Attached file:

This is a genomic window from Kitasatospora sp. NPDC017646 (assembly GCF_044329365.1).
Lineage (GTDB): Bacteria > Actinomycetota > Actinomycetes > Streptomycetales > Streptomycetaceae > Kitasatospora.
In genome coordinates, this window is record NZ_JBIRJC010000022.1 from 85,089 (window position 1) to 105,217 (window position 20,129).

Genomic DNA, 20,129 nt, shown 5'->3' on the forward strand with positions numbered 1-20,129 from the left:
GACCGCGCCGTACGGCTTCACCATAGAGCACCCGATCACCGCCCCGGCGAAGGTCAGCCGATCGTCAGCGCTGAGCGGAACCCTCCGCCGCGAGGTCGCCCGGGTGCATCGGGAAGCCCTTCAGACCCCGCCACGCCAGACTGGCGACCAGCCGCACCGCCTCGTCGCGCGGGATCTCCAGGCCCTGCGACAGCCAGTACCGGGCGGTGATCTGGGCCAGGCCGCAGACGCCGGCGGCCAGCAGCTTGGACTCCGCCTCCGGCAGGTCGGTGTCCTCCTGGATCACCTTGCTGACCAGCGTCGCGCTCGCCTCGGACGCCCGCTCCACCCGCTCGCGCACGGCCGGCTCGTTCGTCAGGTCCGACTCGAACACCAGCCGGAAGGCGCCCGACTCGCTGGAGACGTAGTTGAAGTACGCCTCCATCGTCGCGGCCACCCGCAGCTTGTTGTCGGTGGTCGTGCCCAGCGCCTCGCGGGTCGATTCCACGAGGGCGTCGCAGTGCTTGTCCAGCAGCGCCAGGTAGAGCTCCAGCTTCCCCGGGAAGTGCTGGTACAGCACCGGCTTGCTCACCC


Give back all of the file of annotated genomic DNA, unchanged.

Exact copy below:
This is a genomic window from Kitasatospora sp. NPDC017646 (assembly GCF_044329365.1).
Lineage (GTDB): Bacteria > Actinomycetota > Actinomycetes > Streptomycetales > Streptomycetaceae > Kitasatospora.
In genome coordinates, this window is record NZ_JBIRJC010000022.1 from 85,089 (window position 1) to 105,217 (window position 20,129).

Genomic DNA, 20,129 nt, shown 5'->3' on the forward strand with positions numbered 1-20,129 from the left:
GACCGCGCCGTACGGCTTCACCATAGAGCACCCGATCACCGCCCCGGCGAAGGTCAGCCGATCGTCAGCGCTGAGCGGAACCCTCCGCCGCGAGGTCGCCCGGGTGCATCGGGAAGCCCTTCAGACCCCGCCACGCCAGACTGGCGACCAGCCGCACCGCCTCGTCGCGCGGGATCTCCAGGCCCTGCGACAGCCAGTACCGGGCGGTGATCTGGGCCAGGCCGCAGACGCCGGCGGCCAGCAGCTTGGACTCCGCCTCCGGCAGGTCGGTGTCCTCCTGGATCACCTTGCTGACCAGCGTCGCGCTCGCCTCGGACGCCCGCTCCACCCGCTCGCGCACGGCCGGCTCGTTCGTCAGGTCCGACTCGAACACCAGCCGGAAGGCGCCCGACTCGCTGGAGACGTAGTTGAAGTACGCCTCCATCGTCGCGGCCACCCGCAGCTTGTTGTCGGTGGTCGTGCCCAGCGCCTCGCGGGTCGATTCCACGAGGGCGTCGCAGTGCTTGTCCAGCAGCGCCAGGTAGAGCTCCAGCTTCCCCGGGAAGTGCTGGTACAGCACCGGCTTGCTCACCC